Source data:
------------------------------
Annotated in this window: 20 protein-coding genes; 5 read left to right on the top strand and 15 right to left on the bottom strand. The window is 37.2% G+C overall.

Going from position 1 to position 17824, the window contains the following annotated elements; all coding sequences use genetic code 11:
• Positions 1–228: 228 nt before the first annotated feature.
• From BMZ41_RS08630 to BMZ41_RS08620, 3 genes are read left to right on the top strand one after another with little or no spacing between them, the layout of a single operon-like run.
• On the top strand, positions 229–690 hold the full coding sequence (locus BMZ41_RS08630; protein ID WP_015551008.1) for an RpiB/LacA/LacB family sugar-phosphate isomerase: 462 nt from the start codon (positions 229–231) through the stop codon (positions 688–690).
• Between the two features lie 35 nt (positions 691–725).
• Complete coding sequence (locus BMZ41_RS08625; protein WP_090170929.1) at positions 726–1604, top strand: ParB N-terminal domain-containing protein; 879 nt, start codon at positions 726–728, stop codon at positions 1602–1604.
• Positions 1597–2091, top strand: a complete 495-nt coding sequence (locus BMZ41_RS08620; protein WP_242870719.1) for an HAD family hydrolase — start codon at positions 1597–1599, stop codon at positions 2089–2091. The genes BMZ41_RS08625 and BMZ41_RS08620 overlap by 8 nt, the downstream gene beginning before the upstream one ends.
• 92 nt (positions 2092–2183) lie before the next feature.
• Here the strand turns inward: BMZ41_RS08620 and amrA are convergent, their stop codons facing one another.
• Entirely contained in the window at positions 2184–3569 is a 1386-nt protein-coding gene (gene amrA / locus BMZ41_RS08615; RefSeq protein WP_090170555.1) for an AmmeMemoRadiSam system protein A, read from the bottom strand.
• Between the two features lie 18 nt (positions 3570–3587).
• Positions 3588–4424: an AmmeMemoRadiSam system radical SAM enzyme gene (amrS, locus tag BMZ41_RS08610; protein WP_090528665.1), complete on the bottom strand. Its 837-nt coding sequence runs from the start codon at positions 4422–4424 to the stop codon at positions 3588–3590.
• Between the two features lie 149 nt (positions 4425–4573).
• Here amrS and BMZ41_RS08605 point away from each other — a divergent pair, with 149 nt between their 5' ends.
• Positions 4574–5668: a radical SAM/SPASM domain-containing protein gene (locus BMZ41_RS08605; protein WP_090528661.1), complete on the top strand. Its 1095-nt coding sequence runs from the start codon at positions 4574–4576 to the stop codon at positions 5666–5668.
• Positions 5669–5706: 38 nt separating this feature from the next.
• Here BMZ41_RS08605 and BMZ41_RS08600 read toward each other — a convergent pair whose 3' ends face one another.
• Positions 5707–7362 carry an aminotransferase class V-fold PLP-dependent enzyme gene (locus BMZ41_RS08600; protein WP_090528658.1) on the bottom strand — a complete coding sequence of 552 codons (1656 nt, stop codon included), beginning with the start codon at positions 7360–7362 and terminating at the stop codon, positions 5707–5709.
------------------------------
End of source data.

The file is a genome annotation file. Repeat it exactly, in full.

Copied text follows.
Annotated in this window: 20 protein-coding genes; 5 read left to right on the top strand and 15 right to left on the bottom strand. The window is 37.2% G+C overall.

Going from position 1 to position 17824, the window contains the following annotated elements; all coding sequences use genetic code 11:
• Positions 1–228: 228 nt before the first annotated feature.
• From BMZ41_RS08630 to BMZ41_RS08620, 3 genes are read left to right on the top strand one after another with little or no spacing between them, the layout of a single operon-like run.
• On the top strand, positions 229–690 hold the full coding sequence (locus BMZ41_RS08630; protein ID WP_015551008.1) for an RpiB/LacA/LacB family sugar-phosphate isomerase: 462 nt from the start codon (positions 229–231) through the stop codon (positions 688–690).
• Between the two features lie 35 nt (positions 691–725).
• Complete coding sequence (locus BMZ41_RS08625; protein WP_090170929.1) at positions 726–1604, top strand: ParB N-terminal domain-containing protein; 879 nt, start codon at positions 726–728, stop codon at positions 1602–1604.
• Positions 1597–2091, top strand: a complete 495-nt coding sequence (locus BMZ41_RS08620; protein WP_242870719.1) for an HAD family hydrolase — start codon at positions 1597–1599, stop codon at positions 2089–2091. The genes BMZ41_RS08625 and BMZ41_RS08620 overlap by 8 nt, the downstream gene beginning before the upstream one ends.
• 92 nt (positions 2092–2183) lie before the next feature.
• Here the strand turns inward: BMZ41_RS08620 and amrA are convergent, their stop codons facing one another.
• Entirely contained in the window at positions 2184–3569 is a 1386-nt protein-coding gene (gene amrA / locus BMZ41_RS08615; RefSeq protein WP_090170555.1) for an AmmeMemoRadiSam system protein A, read from the bottom strand.
• Between the two features lie 18 nt (positions 3570–3587).
• Positions 3588–4424: an AmmeMemoRadiSam system radical SAM enzyme gene (amrS, locus tag BMZ41_RS08610; protein WP_090528665.1), complete on the bottom strand. Its 837-nt coding sequence runs from the start codon at positions 4422–4424 to the stop codon at positions 3588–3590.
• Between the two features lie 149 nt (positions 4425–4573).
• Here amrS and BMZ41_RS08605 point away from each other — a divergent pair, with 149 nt between their 5' ends.
• Positions 4574–5668: a radical SAM/SPASM domain-containing protein gene (locus BMZ41_RS08605; protein WP_090528661.1), complete on the top strand. Its 1095-nt coding sequence runs from the start codon at positions 4574–4576 to the stop codon at positions 5666–5668.
• Positions 5669–5706: 38 nt separating this feature from the next.
• Here BMZ41_RS08605 and BMZ41_RS08600 read toward each other — a convergent pair whose 3' ends face one another.
• Positions 5707–7362 carry an aminotransferase class V-fold PLP-dependent enzyme gene (locus BMZ41_RS08600; protein WP_090528658.1) on the bottom strand — a complete coding sequence of 552 codons (1656 nt, stop codon included), beginning with the start codon at positions 7360–7362 and terminating at the stop codon, positions 5707–5709.